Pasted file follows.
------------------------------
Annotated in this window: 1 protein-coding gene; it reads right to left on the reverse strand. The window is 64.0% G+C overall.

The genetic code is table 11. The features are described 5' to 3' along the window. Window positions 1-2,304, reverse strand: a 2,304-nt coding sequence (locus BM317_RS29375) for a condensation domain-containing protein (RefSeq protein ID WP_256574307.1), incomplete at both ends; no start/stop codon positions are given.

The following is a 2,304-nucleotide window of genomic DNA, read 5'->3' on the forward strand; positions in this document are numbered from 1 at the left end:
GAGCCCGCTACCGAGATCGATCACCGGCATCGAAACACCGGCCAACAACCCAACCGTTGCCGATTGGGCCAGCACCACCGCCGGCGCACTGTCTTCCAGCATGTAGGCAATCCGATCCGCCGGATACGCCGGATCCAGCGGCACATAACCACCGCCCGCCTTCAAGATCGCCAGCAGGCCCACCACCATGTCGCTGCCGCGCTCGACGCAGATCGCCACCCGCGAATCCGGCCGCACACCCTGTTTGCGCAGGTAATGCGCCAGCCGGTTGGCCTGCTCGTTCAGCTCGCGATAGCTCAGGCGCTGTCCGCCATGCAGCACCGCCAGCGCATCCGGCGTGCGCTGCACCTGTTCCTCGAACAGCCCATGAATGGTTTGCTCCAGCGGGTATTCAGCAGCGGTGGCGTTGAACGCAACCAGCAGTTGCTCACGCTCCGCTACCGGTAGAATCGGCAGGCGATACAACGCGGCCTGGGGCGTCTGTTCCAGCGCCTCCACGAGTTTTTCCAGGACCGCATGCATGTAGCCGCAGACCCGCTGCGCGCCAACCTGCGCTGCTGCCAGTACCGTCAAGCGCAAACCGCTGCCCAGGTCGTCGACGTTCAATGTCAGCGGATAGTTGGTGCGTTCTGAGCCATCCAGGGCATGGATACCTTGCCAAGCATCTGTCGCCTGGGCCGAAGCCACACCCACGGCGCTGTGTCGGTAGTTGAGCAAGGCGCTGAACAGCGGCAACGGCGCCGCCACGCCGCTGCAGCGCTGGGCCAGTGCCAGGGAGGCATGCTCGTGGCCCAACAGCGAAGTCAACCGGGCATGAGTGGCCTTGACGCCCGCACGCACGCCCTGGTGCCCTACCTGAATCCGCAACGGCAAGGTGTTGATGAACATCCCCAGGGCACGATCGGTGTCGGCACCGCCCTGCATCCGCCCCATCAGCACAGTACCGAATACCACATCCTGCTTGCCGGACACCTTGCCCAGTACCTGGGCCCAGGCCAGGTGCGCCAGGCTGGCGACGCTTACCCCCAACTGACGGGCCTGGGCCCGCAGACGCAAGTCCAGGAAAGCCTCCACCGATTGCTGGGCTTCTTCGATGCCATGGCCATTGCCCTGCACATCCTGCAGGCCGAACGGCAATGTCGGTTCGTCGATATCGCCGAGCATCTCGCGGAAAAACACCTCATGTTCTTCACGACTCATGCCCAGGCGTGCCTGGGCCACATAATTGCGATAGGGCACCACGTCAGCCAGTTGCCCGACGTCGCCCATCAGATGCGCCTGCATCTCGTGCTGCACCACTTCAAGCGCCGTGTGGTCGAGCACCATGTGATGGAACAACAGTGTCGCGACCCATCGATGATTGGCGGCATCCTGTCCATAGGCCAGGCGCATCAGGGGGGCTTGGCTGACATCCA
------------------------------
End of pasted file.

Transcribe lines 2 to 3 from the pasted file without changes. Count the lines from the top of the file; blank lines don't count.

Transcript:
The genetic code is table 11. The features are described 5' to 3' along the window. Window positions 1-2,304, reverse strand: a 2,304-nt coding sequence (locus BM317_RS29375) for a condensation domain-containing protein (RefSeq protein ID WP_256574307.1), incomplete at both ends; no start/stop codon positions are given.

The following is a 2,304-nucleotide window of genomic DNA, read 5'->3' on the forward strand; positions in this document are numbered from 1 at the left end: